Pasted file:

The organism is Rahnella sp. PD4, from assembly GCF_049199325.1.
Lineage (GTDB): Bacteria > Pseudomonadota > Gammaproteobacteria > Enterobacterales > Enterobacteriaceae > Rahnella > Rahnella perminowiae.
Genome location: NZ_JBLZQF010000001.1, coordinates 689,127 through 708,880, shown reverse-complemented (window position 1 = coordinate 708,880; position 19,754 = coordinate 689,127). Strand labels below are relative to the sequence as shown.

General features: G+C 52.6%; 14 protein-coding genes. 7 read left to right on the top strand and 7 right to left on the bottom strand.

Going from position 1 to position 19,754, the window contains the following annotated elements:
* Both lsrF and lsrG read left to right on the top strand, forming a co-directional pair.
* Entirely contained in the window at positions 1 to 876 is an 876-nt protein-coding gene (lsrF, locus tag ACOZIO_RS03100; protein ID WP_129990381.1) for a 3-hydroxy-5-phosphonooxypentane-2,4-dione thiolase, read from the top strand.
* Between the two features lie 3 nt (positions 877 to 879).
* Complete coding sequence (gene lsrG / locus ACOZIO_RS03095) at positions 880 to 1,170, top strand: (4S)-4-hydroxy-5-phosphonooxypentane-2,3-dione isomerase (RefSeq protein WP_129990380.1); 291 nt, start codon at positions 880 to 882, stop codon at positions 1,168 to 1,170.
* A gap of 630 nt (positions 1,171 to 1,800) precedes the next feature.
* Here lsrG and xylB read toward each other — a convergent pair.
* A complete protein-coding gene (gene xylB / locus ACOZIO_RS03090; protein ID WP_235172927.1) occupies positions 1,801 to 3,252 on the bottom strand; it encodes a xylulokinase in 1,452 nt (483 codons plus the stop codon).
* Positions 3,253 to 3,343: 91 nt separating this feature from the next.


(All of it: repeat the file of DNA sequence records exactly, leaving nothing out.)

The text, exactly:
The organism is Rahnella sp. PD4, from assembly GCF_049199325.1.
Lineage (GTDB): Bacteria > Pseudomonadota > Gammaproteobacteria > Enterobacterales > Enterobacteriaceae > Rahnella > Rahnella perminowiae.
Genome location: NZ_JBLZQF010000001.1, coordinates 689,127 through 708,880, shown reverse-complemented (window position 1 = coordinate 708,880; position 19,754 = coordinate 689,127). Strand labels below are relative to the sequence as shown.

General features: G+C 52.6%; 14 protein-coding genes. 7 read left to right on the top strand and 7 right to left on the bottom strand.

Going from position 1 to position 19,754, the window contains the following annotated elements:
* Both lsrF and lsrG read left to right on the top strand, forming a co-directional pair.
* Entirely contained in the window at positions 1 to 876 is an 876-nt protein-coding gene (lsrF, locus tag ACOZIO_RS03100; protein ID WP_129990381.1) for a 3-hydroxy-5-phosphonooxypentane-2,4-dione thiolase, read from the top strand.
* Between the two features lie 3 nt (positions 877 to 879).
* Complete coding sequence (gene lsrG / locus ACOZIO_RS03095) at positions 880 to 1,170, top strand: (4S)-4-hydroxy-5-phosphonooxypentane-2,3-dione isomerase (RefSeq protein WP_129990380.1); 291 nt, start codon at positions 880 to 882, stop codon at positions 1,168 to 1,170.
* A gap of 630 nt (positions 1,171 to 1,800) precedes the next feature.
* Here lsrG and xylB read toward each other — a convergent pair.
* A complete protein-coding gene (gene xylB / locus ACOZIO_RS03090; protein ID WP_235172927.1) occupies positions 1,801 to 3,252 on the bottom strand; it encodes a xylulokinase in 1,452 nt (483 codons plus the stop codon).
* Positions 3,253 to 3,343: 91 nt separating this feature from the next.